If you are a solo traveler you might find that for some tours at least a 2-person booking is needed if that’s the case I recommend reaching out to the operator so that they can help out.
This often happens in unpopular routes during the offseason. It also happened during my trip to Akureyri, and when I reached the hotel – the lobby staff was able to arrange that for me 🙂
So this can be done easily from the hotel’s tour operator’s desk, especially in the offseason!
Northern Lights in Iceland (early April)
The chances of sighting northern lights in April are very slim. Akureyri still advertises northern lights tours until May, and this region is your best bet if you are wanting to see the green Aurora Borealis!
When we were planning our trip to Iceland, we wanted to experience the Northern Lights so we visited Iceland in October.
We were on a short trip for 3 days in Iceland, and were able to check it off our bucket list!
Note: To leverage your time here for Northern Lights, make sure you book the tour on your first day or so. It is weather dependent, so in case you don’t see it the first day, you can at least experience them the next scheduled day.
What to pack Iceland in April
If you are convinced and ready to book that flight to Iceland in April, let me help you with packing as well!
Remember Iceland is windy and cool at all times of the year – so windproof (+ waterproof) clothes are a must.
Umbrellas are almost useless here, due to the wind. But pack a poncho or waterproof jacket to stay dry and warm when you visit natural attractions.
Make sure your daypacks and backpacks are waterproof as well. The same goes for your camera cover.
Packing list: What to pack for an April Iceland trip
- 1 windproof- waterproof jacket – Here is my favorite – buy it here
- 1-2 light sweater/s – This will be useful for layering and for use indoors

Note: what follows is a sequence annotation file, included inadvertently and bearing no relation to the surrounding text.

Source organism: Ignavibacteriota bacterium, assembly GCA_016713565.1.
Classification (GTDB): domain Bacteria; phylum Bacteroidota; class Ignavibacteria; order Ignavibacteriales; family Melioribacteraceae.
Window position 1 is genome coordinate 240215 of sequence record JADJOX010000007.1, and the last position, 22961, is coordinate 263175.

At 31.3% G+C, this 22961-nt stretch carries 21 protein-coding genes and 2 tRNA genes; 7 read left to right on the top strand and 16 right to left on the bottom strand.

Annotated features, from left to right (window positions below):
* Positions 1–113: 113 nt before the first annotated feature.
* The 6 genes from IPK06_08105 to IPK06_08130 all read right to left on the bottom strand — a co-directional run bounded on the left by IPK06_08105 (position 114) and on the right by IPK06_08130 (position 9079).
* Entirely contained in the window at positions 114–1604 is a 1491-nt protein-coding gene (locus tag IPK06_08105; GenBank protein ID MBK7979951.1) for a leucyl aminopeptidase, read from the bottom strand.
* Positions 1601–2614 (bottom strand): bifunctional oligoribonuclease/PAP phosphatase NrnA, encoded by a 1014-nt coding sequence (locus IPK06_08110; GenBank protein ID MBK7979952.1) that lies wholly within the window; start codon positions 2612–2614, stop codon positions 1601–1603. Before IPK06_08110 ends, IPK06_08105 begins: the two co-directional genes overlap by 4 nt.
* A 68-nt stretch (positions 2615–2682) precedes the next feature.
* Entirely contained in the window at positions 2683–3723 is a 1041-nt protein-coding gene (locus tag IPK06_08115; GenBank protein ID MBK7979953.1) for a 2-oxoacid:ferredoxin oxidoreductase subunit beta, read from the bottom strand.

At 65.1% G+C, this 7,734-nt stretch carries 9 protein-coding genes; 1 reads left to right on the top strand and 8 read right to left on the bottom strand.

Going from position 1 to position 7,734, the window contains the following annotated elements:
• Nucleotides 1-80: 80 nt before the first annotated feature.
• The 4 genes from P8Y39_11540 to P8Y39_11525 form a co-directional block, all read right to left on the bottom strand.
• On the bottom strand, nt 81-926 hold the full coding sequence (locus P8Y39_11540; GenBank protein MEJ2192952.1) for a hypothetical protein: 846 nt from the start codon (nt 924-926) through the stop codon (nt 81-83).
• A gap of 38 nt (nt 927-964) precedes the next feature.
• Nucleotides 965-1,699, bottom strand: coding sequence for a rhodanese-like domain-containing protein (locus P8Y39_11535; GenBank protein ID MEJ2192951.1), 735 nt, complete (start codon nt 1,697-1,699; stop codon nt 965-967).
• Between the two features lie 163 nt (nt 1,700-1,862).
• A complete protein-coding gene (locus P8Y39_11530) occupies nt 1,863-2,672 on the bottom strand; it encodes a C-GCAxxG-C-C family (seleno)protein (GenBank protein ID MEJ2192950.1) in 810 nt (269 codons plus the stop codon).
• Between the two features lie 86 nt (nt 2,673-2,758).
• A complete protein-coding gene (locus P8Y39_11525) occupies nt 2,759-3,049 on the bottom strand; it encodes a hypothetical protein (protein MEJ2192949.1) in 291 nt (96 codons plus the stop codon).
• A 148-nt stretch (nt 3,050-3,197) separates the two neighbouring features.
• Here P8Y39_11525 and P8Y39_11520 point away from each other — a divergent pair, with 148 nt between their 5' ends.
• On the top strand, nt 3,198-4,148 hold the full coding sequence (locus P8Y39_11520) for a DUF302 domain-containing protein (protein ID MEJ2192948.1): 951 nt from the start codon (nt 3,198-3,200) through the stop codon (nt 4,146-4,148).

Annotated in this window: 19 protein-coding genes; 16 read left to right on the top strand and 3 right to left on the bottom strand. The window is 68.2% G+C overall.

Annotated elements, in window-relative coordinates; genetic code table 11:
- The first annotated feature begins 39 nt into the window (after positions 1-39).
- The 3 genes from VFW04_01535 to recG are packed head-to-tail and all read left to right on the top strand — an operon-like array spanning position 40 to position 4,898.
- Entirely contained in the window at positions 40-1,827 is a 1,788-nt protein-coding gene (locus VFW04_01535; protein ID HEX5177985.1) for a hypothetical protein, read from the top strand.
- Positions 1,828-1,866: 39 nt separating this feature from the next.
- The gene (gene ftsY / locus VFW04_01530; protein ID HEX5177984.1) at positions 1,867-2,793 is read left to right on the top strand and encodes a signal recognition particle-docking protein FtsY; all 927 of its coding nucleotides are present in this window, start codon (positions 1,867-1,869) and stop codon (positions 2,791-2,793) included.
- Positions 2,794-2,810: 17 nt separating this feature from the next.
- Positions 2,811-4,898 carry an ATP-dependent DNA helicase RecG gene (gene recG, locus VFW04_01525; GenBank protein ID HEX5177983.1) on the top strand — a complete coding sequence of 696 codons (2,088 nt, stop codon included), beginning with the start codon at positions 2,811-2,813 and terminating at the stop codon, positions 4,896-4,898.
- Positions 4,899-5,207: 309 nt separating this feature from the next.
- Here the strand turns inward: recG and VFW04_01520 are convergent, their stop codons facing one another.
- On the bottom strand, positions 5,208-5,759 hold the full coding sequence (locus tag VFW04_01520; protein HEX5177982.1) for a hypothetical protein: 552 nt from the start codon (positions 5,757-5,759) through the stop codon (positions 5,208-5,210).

- 1-2 thermal wear (top & bottom) – Pack inner thermals when visiting in the early days of April. Towards the end of the month, you won’t need it – unless you are heli-skiing or doing ice walks/ice cave tours. Shop long john/thermals here
- 1 waterproof pant/s – They are handy when skiing or when you are exploring waterfalls. Shop waterproof pants here
- Accessories – Warm scarf, a cute beanie or two
- Warm socks – Try these thermal socks available for both women and men
- Sturdy waterproof shoes or boots – I love my Timbaland waterproof boots. Check it out here
So that’s a wrap! We hope you found this post helpful in deciding if traveling to Iceland in April is worth it.
April is indeed one of the best months to explore Iceland – experiencing the best of summer and winter activities, and everything in between.
Plus you are saving money on your trip!
I love visiting Iceland and I hope you get to Iceland soon and enjoy your visit as much as I did.
Other posts from our Iceland Travel Blog and Travel Guide
- Iceland Itinerary – 5 days in Iceland | 8 day Iceland itinerary | 10 day Iceland itinerary
- Iceland Tip Planning – Travel Tips for Iceland – an extensive guide
- Iceland Tours – Everything you need to know about Iceland Guided Tours
- Iceland Winter Tours – Read about the top Iceland Winter Tours
- Reyjkavik – Get the list of things that you can do in Reykjavik for free | One day in Reykjavik